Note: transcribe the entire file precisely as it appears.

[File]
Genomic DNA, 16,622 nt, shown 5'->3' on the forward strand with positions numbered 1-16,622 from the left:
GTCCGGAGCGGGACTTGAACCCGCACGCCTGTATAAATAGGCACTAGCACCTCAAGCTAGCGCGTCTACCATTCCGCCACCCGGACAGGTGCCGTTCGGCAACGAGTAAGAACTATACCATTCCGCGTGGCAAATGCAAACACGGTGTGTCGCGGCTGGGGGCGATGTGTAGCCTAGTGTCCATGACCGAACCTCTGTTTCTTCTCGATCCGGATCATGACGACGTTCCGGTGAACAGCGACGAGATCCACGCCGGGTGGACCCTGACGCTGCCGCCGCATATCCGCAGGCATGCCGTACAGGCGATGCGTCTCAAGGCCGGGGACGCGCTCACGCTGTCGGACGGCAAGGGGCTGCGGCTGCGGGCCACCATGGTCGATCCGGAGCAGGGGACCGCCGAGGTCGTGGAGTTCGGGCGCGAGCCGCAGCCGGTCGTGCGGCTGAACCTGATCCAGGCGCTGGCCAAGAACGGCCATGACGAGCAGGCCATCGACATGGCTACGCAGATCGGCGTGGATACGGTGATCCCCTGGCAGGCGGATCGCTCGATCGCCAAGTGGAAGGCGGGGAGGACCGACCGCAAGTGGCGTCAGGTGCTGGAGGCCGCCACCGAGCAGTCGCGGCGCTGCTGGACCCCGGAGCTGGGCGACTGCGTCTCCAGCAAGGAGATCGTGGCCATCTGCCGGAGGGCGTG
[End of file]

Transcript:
Genomic DNA, 16,622 nt, shown 5'->3' on the forward strand with positions numbered 1-16,622 from the left:
GTCCGGAGCGGGACTTGAACCCGCACGCCTGTATAAATAGGCACTAGCACCTCAAGCTAGCGCGTCTACCATTCCGCCACCCGGACAGGTGCCGTTCGGCAACGAGTAAGAACTATACCATTCCGCGTGGCAAATGCAAACACGGTGTGTCGCGGCTGGGGGCGATGTGTAGCCTAGTGTCCATGACCGAACCTCTGTTTCTTCTCGATCCGGATCATGACGACGTTCCGGTGAACAGCGACGAGATCCACGCCGGGTGGACCCTGACGCTGCCGCCGCATATCCGCAGGCATGCCGTACAGGCGATGCGTCTCAAGGCCGGGGACGCGCTCACGCTGTCGGACGGCAAGGGGCTGCGGCTGCGGGCCACCATGGTCGATCCGGAGCAGGGGACCGCCGAGGTCGTGGAGTTCGGGCGCGAGCCGCAGCCGGTCGTGCGGCTGAACCTGATCCAGGCGCTGGCCAAGAACGGCCATGACGAGCAGGCCATCGACATGGCTACGCAGATCGGCGTGGATACGGTGATCCCCTGGCAGGCGGATCGCTCGATCGCCAAGTGGAAGGCGGGGAGGACCGACCGCAAGTGGCGTCAGGTGCTGGAGGCCGCCACCGAGCAGTCGCGGCGCTGCTGGACCCCGGAGCTGGGCGACTGCGTCTCCAGCAAGGAGATCGTGGCCATCTGCCGGAGGGCGTG